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NPI Advocate
Steve Breaux

I love the holidays just as much as the next person. 

Alright, that's not entirely true. While I love the excuse it provides for parties, I don’t care for most of the other stuff — especially the blatant commercialism. 

It’s bad enough to see Christmas marketed to us in big-box stores when the Halloween candy is still marked down, and gets worse with the faux news stories of stores opening at ever more obnoxiously early hours on “Black Friday.” Somehow I can never reconcile the equation of money saved versus sleep lost. 

Next, of course, is “Cyber Monday,” a term that was created by the National Retail Federation five years ago to promote — wait for it — online shopping! It’s a complete fallacy that everyone is sitting at work doing their online shopping on the first Monday after Thanksgiving, but so what – it makes for a good news story. 

Of course, an even better story would depict, in nauseating detail, how major toy retailers are endangering children’s safety for the sake of a quick buck (let's call it “Toxic Tuesday", to keep the theme rolling). 

“Toxic Tuesday” is the day that all those online and big-box toy retailers begin shipping out all the dangerous toys they said they’d stop selling the last time there was a major toy safety recall. 

Back in 2008, Toys “R” Us publicly promised to reduce their distribution of toxic toys that contain polyvinyl chloride (also known as PVC) and to offer more PVC-free products. But today, according to, independent researchers have established that Toys "R" Us continues to sell products made out of PVC, the "poison plastic” that has been linked to reproductive problems, increased allergies, and obesity. Good intentions have clearly not been followed up with action.

And major retailers — including Toys “R” Us, K-Mart, Target and Amazon — continue to sell toys with a wide range of other dangerous chemicals including lead, antimony and phthalates. 

In their 25th annual “Trouble in Toyland” toy safety report, the U.S. Public Interest Research Group and its local affiliate WashPIRG detailed some of the dangers posed by toxic toys, including: 

  • Plastic toy handcuffs available in the dollar section of a local Toys "R" Us that contain antimony, a known cancer-causing agent, on the surface coating at 1,200 parts per million (ppm) – 20 times the legal limit of 60 ppm.
  • The “Bright Stars Travel Book,” an infant’s toy available at Toys "R" Us, contains antimony, at twice the legal limit.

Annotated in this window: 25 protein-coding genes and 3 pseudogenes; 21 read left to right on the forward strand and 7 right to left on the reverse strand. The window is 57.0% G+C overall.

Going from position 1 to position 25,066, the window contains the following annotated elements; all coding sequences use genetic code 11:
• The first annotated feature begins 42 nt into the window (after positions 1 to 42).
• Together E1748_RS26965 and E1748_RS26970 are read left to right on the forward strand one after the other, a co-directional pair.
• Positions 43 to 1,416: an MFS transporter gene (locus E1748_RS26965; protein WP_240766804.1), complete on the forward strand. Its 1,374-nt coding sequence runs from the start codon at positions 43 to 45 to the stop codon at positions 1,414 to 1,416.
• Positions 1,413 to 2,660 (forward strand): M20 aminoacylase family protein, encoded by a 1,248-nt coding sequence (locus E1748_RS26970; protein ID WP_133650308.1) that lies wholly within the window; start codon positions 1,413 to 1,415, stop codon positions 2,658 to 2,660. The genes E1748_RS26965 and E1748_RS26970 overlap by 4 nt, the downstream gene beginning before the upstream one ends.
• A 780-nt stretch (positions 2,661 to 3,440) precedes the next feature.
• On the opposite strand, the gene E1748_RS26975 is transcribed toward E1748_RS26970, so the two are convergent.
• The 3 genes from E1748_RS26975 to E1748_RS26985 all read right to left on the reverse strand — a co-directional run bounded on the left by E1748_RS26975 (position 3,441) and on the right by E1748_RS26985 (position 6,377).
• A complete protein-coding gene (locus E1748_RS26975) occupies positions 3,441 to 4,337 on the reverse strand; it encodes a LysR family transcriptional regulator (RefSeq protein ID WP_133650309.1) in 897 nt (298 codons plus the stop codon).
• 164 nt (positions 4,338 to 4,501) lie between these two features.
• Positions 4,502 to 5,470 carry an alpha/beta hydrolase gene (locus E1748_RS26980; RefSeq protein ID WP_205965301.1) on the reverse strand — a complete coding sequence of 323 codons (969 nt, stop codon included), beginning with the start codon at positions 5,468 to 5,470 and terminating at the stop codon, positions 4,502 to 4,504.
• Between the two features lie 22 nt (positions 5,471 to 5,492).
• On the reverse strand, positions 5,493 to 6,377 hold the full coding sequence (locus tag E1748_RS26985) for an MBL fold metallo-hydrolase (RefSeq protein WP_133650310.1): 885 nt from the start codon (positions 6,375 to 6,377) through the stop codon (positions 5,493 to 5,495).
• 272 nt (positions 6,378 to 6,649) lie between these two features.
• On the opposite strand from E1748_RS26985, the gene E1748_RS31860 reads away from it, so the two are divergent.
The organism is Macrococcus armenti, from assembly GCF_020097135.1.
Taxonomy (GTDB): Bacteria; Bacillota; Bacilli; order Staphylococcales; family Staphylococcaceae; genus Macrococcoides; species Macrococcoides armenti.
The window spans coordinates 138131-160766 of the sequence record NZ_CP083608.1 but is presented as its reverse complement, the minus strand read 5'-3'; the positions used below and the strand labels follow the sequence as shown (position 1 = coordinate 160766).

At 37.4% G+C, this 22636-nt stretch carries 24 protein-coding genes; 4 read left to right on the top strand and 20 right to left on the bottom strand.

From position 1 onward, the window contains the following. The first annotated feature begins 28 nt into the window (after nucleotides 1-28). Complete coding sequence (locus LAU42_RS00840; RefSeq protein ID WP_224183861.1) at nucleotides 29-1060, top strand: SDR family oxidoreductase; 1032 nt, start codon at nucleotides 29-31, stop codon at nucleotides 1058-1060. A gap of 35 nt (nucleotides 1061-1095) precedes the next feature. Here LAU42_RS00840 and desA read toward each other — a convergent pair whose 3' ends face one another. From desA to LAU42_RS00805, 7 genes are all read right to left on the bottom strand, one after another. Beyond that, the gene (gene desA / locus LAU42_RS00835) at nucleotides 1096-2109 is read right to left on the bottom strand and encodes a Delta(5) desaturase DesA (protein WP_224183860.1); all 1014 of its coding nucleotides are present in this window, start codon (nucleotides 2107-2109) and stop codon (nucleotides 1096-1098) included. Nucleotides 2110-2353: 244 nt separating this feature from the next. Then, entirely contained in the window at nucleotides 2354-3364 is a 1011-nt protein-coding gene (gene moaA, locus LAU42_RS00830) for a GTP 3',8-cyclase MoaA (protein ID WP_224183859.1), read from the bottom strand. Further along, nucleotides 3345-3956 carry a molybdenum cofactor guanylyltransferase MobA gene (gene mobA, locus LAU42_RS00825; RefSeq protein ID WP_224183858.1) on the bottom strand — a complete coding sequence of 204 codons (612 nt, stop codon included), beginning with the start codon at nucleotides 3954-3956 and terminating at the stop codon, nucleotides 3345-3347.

• A “Dora the Explorer” backpack manufactured by Global Design Concepts and available at a Clare’s store in downtown Seattle contains phthalates, a chemical used to make plastic softer but which has been connected to adverse reproductive and developmental health effects.
  • The crown in the “Princess Expressions Tiara and Jewelry” set manufactured by Almar Sales and available in local K-Mart stores contains 87 ppm lead. Lead has been banned in paint since 1977, and in gasoline for nearly as long, because it is a powerful neurotoxin that causes chronic problems including lower IQ and behavioral problems.

Things are getting better at both the federal and state level. 

The Consumer Product Safety Commission is doing a good job under its expanded authority, and this year the Legislature passed SB 6248 to ban the phthalate BPA in baby bottles, sippy cups and similar containers beginning in July 2011 and plastic sports bottles in July 2012. 

But more can — and should — be done. 

USPIRG has called on Congress and the Obama Administration to reform chemicals policy to address the tens of thousands of chemicals that are in the products that children come in contact with every day; to help consumers this shopping season, they’ve released an app that shows if toys are safe. 

Meanwhile, is calling on families to tell Toys “R” Us to keep their promise to keep kids safe from toxic PVC chemicals in toys and is promoting an app at to help shoppers. 

The traditional media, controlled by giant corporations who count many of the aforementioned retailers as loyal advertisers, only seems to care about serving as a watchdog when there's a big scandal to report on. Since they're often too busy reporting on the latest celebrity gossip, we have to rely on organizations like USPIRG, WashPIRG and to alert us to the presence of harmful carcinogens in many of the toys that are being aggressively marketed to children. Sadly, it seems like "Toxic Tuesday" needs to become an annual tradition.

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